“Can a Startup Launcher Launch Itself?” A great rhetorical question that the guys @ LaunchRock asked themselves via their blog last January.
Everything started (although not really, but reached its climax) with the big buzz created around the start-up launch page of Hipster (usehipster.com). Something as simple as a sing-up page with a catchy name, a short URL and an amazing background.
Hipster hasn’t been the only startup using this basic viral loop to attract thousands of users before the launch.. others like Forkly, Socialcam.. and pretty much many start-ups mentioned on Techcrunch on a daily basis are currently using this system. We don’t really know what their services are about… they’re all social, easy to share, with location-based features… and that’s about it; but we sign-up don’t we?
Then with a bit of a laugh the guys @ Launchrock showed us all earlier this year how easy is to launch your own start-up. Because start-ups can certainly launch themselves.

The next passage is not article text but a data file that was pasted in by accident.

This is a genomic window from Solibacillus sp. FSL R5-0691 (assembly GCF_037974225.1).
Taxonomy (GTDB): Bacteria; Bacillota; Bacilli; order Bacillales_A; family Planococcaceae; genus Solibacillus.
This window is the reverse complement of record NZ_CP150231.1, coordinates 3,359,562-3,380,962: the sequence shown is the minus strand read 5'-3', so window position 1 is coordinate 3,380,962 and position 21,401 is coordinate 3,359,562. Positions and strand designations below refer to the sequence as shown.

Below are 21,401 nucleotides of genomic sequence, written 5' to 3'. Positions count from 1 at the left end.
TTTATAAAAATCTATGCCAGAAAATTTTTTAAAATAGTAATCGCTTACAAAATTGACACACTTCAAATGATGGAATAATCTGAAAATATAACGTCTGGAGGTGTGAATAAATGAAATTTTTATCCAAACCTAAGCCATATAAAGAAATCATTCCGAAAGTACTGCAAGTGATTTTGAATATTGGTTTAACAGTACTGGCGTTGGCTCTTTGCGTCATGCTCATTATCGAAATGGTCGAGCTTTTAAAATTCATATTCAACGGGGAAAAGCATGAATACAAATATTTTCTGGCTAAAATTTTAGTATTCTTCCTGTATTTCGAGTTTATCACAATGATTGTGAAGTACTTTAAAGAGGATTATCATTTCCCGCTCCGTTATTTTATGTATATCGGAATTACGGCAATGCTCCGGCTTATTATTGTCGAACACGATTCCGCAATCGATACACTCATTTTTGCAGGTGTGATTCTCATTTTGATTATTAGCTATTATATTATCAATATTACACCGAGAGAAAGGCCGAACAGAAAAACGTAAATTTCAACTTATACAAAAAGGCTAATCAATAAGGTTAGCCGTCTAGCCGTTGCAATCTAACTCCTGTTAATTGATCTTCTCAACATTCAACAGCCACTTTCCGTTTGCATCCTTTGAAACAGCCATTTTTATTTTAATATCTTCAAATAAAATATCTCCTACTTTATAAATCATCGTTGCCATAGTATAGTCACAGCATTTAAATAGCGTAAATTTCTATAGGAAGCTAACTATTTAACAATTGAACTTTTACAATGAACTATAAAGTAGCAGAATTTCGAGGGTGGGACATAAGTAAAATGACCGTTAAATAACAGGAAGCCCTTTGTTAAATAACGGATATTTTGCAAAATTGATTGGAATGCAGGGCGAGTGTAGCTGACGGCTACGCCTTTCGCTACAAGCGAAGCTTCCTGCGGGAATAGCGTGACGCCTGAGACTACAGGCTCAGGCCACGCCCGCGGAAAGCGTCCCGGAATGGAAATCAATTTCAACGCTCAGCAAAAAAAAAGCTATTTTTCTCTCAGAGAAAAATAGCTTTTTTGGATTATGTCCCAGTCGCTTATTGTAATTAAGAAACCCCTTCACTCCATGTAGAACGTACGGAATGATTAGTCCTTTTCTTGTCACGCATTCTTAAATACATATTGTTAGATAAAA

How does it work? It’s actually fairly simple: after you sign up, we provide a custom, unique short URL that we encourage you to share out via email, social networks, etc. When somebody visits that URL and signs up, we can track it back to you and give you credit for it. After 3 people sign up with your link, you make our “priority access list” and we let you know via email.
If you’ve got a startup, a blog or really any website that you’re working on and you still haven’t put up a “launching soon” page, sign up so that you can start collecting users and encourage them to share your site. The sooner you sign up and get at least three friends to sign up, the sooner you’ll be able to use LaunchRock for yourself.
Baitr.co is the latest example of subtle irony towards the start-up 2.0 world, like Alexia Tsotsis puts it herself Baitr is another “viral launch page that does nothing but visualize your email falling into the abyss, isn’t at all useful. But it is funny“.share news item